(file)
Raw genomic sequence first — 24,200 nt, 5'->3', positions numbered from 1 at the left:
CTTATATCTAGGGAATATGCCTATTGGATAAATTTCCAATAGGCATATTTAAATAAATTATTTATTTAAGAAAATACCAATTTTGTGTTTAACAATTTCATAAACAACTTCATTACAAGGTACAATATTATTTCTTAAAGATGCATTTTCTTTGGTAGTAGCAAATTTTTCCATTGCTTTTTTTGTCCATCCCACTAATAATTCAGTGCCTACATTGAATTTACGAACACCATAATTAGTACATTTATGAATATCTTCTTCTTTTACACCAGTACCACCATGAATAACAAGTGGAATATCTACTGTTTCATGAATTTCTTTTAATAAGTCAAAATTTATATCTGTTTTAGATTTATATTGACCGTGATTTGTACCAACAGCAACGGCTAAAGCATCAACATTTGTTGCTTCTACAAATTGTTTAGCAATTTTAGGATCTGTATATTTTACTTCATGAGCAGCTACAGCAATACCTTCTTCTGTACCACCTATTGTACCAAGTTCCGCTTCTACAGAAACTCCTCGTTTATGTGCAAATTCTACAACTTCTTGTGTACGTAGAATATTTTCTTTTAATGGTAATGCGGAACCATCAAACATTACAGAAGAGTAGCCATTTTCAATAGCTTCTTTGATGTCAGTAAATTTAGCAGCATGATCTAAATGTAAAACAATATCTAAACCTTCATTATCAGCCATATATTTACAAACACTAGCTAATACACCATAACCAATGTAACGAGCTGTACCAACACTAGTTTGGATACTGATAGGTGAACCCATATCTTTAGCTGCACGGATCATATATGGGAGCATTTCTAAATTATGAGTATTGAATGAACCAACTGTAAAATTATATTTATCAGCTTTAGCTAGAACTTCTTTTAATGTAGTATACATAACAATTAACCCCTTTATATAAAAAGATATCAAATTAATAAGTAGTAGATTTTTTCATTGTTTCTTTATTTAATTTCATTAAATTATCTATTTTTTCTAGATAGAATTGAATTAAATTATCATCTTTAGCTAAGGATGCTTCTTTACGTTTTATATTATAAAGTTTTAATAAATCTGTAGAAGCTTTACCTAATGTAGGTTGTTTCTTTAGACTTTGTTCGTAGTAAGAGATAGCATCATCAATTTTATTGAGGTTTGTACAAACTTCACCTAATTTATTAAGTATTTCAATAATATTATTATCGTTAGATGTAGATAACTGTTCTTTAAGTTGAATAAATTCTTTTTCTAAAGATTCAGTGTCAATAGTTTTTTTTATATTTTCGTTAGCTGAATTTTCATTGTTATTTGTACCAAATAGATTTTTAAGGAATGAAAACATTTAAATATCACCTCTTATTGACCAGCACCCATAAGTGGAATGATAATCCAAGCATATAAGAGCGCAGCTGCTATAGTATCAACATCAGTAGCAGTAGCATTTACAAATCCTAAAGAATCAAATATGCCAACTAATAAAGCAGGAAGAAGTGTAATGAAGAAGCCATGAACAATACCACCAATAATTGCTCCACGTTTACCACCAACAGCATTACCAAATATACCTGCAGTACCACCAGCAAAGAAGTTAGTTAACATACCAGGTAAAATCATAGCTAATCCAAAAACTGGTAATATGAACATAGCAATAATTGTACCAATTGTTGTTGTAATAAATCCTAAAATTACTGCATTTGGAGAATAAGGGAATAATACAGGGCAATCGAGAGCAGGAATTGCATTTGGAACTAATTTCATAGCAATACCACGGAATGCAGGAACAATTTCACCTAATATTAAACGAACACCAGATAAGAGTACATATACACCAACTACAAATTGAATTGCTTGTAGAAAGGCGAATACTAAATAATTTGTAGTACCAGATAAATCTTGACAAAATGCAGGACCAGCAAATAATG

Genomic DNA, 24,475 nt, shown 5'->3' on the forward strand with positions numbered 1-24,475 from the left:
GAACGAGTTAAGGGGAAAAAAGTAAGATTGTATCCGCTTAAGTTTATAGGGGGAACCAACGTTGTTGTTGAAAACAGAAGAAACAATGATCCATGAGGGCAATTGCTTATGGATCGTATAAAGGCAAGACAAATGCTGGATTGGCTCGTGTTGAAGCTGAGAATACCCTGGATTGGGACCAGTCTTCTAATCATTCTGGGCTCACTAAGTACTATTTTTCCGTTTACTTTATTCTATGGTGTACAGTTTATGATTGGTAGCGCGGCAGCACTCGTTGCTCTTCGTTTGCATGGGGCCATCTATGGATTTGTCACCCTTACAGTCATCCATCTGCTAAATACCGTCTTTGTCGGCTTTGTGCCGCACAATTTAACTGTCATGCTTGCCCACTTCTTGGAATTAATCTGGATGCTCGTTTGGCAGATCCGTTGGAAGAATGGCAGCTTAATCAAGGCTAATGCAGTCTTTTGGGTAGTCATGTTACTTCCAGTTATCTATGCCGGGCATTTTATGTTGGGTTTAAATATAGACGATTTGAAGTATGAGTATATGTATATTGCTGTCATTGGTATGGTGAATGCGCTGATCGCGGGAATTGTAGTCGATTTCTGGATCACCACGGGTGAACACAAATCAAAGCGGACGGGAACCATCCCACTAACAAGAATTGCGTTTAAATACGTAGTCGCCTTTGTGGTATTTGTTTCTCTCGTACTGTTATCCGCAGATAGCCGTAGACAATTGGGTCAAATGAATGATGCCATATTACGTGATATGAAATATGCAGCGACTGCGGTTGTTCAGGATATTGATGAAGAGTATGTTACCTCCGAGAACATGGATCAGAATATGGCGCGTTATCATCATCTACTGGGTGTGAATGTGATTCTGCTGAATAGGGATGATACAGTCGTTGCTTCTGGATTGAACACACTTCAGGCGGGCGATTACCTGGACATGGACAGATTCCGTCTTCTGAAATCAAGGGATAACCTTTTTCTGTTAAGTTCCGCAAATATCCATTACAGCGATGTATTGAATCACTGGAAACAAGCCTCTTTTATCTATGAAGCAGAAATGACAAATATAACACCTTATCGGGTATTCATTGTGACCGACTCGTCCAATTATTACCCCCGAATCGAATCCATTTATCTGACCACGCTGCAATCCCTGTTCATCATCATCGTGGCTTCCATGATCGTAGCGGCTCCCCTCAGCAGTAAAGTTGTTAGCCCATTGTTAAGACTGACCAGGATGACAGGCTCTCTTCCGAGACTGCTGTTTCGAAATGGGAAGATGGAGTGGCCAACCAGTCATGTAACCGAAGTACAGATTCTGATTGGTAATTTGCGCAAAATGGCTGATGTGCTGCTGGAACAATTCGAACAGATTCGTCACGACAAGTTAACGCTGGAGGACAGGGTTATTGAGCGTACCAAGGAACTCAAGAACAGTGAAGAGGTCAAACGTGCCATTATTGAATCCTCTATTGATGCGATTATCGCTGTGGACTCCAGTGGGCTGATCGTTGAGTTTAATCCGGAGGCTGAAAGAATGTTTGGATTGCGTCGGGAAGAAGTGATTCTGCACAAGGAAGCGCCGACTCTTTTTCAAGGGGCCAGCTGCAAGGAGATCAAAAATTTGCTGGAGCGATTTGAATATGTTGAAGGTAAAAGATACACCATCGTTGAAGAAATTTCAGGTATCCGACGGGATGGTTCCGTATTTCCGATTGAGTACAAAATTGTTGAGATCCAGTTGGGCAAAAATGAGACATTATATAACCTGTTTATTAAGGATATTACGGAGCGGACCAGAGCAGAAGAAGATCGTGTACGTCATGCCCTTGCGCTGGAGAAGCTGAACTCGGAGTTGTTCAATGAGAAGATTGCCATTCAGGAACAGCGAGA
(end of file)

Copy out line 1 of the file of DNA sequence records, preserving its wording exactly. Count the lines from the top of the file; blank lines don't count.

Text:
Raw genomic sequence first — 24,200 nt, 5'->3', positions numbered from 1 at the left: